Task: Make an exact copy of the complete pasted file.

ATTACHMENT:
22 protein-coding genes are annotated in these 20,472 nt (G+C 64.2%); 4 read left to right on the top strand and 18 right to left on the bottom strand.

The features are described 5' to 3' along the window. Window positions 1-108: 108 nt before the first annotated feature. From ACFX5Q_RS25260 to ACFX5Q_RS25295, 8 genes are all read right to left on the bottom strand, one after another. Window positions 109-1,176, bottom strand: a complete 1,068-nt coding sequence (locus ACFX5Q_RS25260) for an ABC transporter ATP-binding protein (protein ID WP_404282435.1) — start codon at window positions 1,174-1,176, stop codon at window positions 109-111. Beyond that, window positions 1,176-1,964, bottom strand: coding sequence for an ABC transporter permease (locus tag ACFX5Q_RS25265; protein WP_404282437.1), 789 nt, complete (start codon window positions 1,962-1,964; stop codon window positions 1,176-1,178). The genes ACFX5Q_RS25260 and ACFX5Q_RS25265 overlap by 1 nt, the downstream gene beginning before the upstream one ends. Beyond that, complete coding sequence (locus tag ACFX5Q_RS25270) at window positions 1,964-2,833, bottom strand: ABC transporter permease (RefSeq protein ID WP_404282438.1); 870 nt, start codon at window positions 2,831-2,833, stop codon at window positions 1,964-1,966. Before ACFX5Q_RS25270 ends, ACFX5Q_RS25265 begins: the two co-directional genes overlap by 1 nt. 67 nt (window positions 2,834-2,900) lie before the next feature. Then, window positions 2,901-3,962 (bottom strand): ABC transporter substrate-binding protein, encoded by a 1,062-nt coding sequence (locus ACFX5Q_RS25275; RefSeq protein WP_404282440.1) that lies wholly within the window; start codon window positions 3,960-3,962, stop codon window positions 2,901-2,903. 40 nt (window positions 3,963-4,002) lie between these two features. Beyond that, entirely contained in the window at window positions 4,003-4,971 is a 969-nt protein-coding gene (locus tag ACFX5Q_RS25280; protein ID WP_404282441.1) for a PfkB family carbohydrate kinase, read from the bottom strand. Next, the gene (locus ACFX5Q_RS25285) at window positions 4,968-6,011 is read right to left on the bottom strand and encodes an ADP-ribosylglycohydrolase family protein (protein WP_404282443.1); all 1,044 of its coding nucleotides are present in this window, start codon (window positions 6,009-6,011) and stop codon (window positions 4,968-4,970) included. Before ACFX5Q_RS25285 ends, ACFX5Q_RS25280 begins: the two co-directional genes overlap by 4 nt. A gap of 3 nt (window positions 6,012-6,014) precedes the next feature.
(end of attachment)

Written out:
22 protein-coding genes are annotated in these 20,472 nt (G+C 64.2%); 4 read left to right on the top strand and 18 right to left on the bottom strand.

The features are described 5' to 3' along the window. Window positions 1-108: 108 nt before the first annotated feature. From ACFX5Q_RS25260 to ACFX5Q_RS25295, 8 genes are all read right to left on the bottom strand, one after another. Window positions 109-1,176, bottom strand: a complete 1,068-nt coding sequence (locus ACFX5Q_RS25260) for an ABC transporter ATP-binding protein (protein ID WP_404282435.1) — start codon at window positions 1,174-1,176, stop codon at window positions 109-111. Beyond that, window positions 1,176-1,964, bottom strand: coding sequence for an ABC transporter permease (locus tag ACFX5Q_RS25265; protein WP_404282437.1), 789 nt, complete (start codon window positions 1,962-1,964; stop codon window positions 1,176-1,178). The genes ACFX5Q_RS25260 and ACFX5Q_RS25265 overlap by 1 nt, the downstream gene beginning before the upstream one ends. Beyond that, complete coding sequence (locus tag ACFX5Q_RS25270) at window positions 1,964-2,833, bottom strand: ABC transporter permease (RefSeq protein ID WP_404282438.1); 870 nt, start codon at window positions 2,831-2,833, stop codon at window positions 1,964-1,966. Before ACFX5Q_RS25270 ends, ACFX5Q_RS25265 begins: the two co-directional genes overlap by 1 nt. 67 nt (window positions 2,834-2,900) lie before the next feature. Then, window positions 2,901-3,962 (bottom strand): ABC transporter substrate-binding protein, encoded by a 1,062-nt coding sequence (locus ACFX5Q_RS25275; RefSeq protein WP_404282440.1) that lies wholly within the window; start codon window positions 3,960-3,962, stop codon window positions 2,901-2,903. 40 nt (window positions 3,963-4,002) lie between these two features. Beyond that, entirely contained in the window at window positions 4,003-4,971 is a 969-nt protein-coding gene (locus tag ACFX5Q_RS25280; protein ID WP_404282441.1) for a PfkB family carbohydrate kinase, read from the bottom strand. Next, the gene (locus ACFX5Q_RS25285) at window positions 4,968-6,011 is read right to left on the bottom strand and encodes an ADP-ribosylglycohydrolase family protein (protein WP_404282443.1); all 1,044 of its coding nucleotides are present in this window, start codon (window positions 6,009-6,011) and stop codon (window positions 4,968-4,970) included. Before ACFX5Q_RS25285 ends, ACFX5Q_RS25280 begins: the two co-directional genes overlap by 4 nt. A gap of 3 nt (window positions 6,012-6,014) precedes the next feature.